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Ann Surg. 2002 Dec;236(6):738-49; discussion 749.

VEGF-RII influences the prognosis of pancreatic cancer.

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Department of Surgery, UCLA School of Medicine, University of California, Los Angeles, California 90095-6904, USA.



To evaluate whether the vascular endothelial growth factor (VEGF) pathway can be used as a target for effective treatment of pancreatic cancer.


VEGF and its receptors (VEGF-RI and -RII) are the predominant regulators of tumor neoangiogenesis, a key element for tumor growth and progression. However, VEGF receptor expression has been thought to be limited to endothelial cells, limiting the possibility of targeting it for therapy of pancreatic cancer.


Protein localization and mRNA were studied in pancreatic cancer specimens, normal pancreas, human pancreatic cancer cell lines, and an endothelial cell line. Cell proliferation was determined by [ H] thymidine uptake. Both VEGF receptors were genetically eliminated by antisense technology. The same approach was used in a murine model of pancreatic cancer in a therapeutic approach.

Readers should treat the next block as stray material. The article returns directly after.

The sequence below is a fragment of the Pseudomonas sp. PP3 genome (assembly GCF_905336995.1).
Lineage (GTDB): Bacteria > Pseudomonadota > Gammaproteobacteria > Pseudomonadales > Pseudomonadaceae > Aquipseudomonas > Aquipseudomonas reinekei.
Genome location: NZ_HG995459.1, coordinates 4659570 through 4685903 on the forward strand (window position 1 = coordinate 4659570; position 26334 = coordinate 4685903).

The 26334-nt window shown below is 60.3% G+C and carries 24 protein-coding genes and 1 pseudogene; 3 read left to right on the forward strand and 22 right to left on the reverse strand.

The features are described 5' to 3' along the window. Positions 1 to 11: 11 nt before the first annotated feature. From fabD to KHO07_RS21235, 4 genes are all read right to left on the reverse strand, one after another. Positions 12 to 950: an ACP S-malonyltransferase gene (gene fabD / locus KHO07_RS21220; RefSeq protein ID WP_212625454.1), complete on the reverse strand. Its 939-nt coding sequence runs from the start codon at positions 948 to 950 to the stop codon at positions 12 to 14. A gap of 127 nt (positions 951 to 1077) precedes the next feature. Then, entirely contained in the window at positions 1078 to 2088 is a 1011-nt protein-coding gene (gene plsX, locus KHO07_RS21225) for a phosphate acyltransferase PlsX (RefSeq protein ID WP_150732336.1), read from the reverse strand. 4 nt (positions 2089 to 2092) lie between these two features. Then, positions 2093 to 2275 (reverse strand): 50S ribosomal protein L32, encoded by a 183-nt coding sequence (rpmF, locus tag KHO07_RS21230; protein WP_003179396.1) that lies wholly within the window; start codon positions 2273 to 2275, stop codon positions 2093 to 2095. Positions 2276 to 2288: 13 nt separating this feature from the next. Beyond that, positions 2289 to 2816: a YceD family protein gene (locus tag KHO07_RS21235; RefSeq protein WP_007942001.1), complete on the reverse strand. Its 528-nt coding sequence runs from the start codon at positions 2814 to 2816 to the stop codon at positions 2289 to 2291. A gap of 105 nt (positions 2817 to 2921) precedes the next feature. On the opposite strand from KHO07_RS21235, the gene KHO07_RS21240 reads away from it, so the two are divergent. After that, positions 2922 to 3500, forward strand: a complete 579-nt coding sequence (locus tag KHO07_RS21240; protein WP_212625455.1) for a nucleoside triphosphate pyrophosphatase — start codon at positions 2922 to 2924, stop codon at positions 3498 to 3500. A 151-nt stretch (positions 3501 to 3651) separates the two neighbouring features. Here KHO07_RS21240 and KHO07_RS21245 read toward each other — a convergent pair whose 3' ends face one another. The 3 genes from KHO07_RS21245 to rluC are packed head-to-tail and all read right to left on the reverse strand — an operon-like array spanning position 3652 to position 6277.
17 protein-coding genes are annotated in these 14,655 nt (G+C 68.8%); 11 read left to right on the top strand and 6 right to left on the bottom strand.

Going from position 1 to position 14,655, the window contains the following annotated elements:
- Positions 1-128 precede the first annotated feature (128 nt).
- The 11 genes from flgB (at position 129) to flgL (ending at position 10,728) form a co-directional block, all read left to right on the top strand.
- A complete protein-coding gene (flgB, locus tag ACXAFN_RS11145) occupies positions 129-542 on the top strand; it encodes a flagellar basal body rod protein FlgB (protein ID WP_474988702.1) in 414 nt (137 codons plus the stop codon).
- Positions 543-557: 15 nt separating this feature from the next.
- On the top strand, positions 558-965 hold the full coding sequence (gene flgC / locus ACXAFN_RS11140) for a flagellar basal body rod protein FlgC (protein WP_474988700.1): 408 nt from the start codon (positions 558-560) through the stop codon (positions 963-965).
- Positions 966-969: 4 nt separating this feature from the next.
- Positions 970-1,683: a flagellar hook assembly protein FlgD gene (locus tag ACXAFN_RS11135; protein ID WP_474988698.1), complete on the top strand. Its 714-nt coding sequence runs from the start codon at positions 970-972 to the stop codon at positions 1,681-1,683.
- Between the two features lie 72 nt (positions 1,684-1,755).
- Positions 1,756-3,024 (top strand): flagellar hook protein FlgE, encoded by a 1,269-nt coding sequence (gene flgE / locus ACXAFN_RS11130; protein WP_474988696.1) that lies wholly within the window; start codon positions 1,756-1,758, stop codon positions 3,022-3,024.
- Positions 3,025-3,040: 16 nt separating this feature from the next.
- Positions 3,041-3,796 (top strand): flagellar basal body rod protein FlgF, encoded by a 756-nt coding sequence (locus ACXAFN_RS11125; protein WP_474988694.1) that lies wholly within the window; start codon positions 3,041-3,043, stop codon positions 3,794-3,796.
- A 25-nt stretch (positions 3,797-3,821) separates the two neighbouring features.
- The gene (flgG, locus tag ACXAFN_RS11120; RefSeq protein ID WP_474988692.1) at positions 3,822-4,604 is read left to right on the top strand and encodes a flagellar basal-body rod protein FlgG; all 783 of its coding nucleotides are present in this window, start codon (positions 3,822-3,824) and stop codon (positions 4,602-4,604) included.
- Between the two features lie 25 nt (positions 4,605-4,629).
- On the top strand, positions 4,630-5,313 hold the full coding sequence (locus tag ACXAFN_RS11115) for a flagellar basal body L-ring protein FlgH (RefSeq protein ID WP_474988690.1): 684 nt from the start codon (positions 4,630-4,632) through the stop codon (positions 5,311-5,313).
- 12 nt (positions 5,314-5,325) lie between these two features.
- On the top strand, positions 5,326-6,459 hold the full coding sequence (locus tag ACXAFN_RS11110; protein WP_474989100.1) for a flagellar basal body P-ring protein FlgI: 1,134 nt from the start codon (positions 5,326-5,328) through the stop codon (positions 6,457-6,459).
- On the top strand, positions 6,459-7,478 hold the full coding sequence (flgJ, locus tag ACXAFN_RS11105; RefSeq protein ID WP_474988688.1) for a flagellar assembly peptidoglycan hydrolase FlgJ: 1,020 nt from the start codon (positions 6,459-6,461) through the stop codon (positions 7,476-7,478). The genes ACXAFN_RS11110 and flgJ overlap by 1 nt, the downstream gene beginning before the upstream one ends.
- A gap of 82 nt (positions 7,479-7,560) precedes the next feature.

VEGF-RI mRNA and VEGF-RII mRNA were expressed in 17 and 15 of 24 pancreatic cancer samples, respectively. VEGF receptors were found not only in blood vessels but also in pancreatic cancer cells. VEGF-RII expression correlated with poor tumor differentiation and was associated with poorer survival, while VEGF-RI expression did not correlate. VEGF treatment led to extensive growth stimulation in six of seven pancreatic cancer cell lines, which was completely inhibited by antisense treatment against VEGF-RII. Liposome-mediated gene transfer in nude mice with pancreatic tumors markedly reduced local tumor growth and decreased metastatic tumor spread.


The VEGF/VEGF-RII pathway regulates angiogenesis and local tumor growth and spread in pancreatic cancer. Genetic targeting of VEGF-RII blocks local growth and metastatic spread of pancreatic cancer cells in vivo and therefore offers a potential new therapeutic option for patients with this disease.

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